The largest genetic search for “obesity genes” in people of African ancestry has led to the discovery of new regions of the human genome that influence obesity in these populations and others.
The study appears in the journal Nature Genetics. Led by researchers at the Keck School of Medicine of USC and the University of North Carolina’s Gillings School of Global Public Health, the work was the collaboration of hundreds of scientists worldwide.
“What we found in this study sheds new light on the genes that can influence obesity,” said the study’s co-principal investigator, Kari North, associate professor of epidemiology at UNC’s Gillings School. “[We discovered] three new genetic variants that are not only associated with body mass index (BMI) in populations with African ancestry but that also have implications for other populations.”
Specifically, the study involved more than 70,000 men and women of African ancestry. Within that population, researchers were able to identify three new genetic variants, known as single nucleotide polymorphisms (SNPs), which are associated with BMI and obesity in the sample population. Also of interest was the fact that the SNPs appear commonly within the population and also appear among those with no known African ancestry.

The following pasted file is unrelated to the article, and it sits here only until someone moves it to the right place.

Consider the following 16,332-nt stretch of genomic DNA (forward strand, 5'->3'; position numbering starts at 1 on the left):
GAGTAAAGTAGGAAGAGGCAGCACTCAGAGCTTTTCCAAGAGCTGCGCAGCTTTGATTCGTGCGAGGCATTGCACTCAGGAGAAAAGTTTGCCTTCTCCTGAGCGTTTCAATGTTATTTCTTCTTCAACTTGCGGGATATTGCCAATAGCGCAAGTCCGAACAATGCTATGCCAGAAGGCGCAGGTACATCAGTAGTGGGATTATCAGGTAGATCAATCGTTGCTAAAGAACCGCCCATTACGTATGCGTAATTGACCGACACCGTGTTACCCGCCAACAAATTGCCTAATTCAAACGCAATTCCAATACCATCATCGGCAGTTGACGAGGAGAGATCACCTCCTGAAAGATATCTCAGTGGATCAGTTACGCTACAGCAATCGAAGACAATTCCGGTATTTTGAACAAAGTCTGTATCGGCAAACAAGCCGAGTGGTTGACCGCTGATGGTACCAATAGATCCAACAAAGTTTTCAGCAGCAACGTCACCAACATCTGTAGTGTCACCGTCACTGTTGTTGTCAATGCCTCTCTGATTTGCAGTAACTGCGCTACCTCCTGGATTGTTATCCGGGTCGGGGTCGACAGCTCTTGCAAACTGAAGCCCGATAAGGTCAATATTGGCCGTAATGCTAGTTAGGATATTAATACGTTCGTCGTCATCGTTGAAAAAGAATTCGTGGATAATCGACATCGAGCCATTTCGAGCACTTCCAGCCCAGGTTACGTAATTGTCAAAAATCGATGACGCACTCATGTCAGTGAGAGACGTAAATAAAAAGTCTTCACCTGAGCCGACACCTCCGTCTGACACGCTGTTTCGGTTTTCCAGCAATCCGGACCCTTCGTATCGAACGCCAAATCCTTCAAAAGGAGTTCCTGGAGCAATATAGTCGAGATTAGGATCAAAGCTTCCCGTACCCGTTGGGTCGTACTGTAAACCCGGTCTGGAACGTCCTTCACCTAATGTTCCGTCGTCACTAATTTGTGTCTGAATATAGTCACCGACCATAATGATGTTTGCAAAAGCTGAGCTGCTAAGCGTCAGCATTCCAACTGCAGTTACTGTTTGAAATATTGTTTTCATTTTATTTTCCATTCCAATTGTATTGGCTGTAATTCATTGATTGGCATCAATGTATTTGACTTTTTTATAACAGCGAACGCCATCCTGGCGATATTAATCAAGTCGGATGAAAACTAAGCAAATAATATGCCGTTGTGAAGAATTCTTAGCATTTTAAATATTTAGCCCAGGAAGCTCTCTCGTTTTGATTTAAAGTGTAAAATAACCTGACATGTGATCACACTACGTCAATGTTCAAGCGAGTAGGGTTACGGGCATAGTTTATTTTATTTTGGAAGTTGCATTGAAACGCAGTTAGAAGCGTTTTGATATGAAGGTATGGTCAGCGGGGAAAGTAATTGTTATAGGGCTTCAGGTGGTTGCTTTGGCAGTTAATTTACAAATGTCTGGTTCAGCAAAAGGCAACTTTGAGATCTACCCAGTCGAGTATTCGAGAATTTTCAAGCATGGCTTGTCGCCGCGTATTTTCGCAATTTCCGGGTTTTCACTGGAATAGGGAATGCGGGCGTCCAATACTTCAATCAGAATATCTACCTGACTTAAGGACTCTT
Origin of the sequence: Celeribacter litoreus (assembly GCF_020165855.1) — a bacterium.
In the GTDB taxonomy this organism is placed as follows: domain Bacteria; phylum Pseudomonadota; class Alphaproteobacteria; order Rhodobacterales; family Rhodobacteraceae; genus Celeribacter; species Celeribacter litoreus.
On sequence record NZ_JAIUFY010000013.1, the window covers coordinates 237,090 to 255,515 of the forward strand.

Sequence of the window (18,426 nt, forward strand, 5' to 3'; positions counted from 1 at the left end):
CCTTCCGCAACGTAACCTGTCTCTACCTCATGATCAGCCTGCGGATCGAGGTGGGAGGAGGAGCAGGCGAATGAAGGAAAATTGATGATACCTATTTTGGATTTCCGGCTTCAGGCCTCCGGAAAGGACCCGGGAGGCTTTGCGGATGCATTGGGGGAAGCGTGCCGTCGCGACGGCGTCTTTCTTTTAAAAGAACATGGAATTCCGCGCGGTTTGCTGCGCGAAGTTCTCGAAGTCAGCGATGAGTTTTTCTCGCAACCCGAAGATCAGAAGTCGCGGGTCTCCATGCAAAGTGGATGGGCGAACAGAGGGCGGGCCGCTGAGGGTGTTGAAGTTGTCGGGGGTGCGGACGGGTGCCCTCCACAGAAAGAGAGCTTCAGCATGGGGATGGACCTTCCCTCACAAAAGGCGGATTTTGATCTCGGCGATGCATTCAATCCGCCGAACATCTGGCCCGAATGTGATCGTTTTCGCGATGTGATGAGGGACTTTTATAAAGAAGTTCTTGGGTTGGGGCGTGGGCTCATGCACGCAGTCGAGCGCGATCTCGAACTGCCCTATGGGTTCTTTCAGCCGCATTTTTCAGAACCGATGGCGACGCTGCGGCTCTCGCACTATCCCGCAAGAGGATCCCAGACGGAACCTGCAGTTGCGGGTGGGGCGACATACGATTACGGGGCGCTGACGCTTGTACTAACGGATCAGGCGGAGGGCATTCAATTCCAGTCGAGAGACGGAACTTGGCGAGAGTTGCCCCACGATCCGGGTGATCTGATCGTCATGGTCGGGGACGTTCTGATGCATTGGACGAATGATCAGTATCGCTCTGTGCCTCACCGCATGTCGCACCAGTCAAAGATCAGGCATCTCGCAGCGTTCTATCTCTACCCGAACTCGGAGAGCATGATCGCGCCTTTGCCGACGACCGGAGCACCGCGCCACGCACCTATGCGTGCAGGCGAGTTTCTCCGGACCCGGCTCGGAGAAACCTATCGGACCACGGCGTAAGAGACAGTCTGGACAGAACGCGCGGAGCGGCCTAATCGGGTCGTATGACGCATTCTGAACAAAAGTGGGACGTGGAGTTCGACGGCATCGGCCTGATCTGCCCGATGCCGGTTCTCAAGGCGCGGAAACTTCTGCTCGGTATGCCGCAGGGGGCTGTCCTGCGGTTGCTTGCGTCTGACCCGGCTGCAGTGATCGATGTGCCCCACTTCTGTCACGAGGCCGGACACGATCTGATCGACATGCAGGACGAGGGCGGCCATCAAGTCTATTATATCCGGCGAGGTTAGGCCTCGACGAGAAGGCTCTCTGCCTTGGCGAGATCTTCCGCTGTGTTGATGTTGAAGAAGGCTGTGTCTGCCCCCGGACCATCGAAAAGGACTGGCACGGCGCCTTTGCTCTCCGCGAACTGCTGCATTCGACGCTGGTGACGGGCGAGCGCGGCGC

“While having these risk SNPs does not mean the individual will have a higher BMI or become obese, it does signal a predisposition,” said Christopher Haiman, professor of preventive medicine at the Keck School. “Just to be clear, these genes account for a very small fraction of the differences in BMI noted between individuals in the population. Poor diet and reduced physical activity continue to be the main driving forces for obesity.”
However, North said, these genes are indicators of unique biological processes that may lead to increased BMI and obesity. Their identification could lead to the development of medicines to reduce or even prevent obesity.
“It’s an important finding,” North said. “It provides substantial evidence that genes can influence obesity and that this genetic predisposition likely is shared across populations. This research also opens the door for more genetic studies and an examination of other potential shared traits in diverse populations.”
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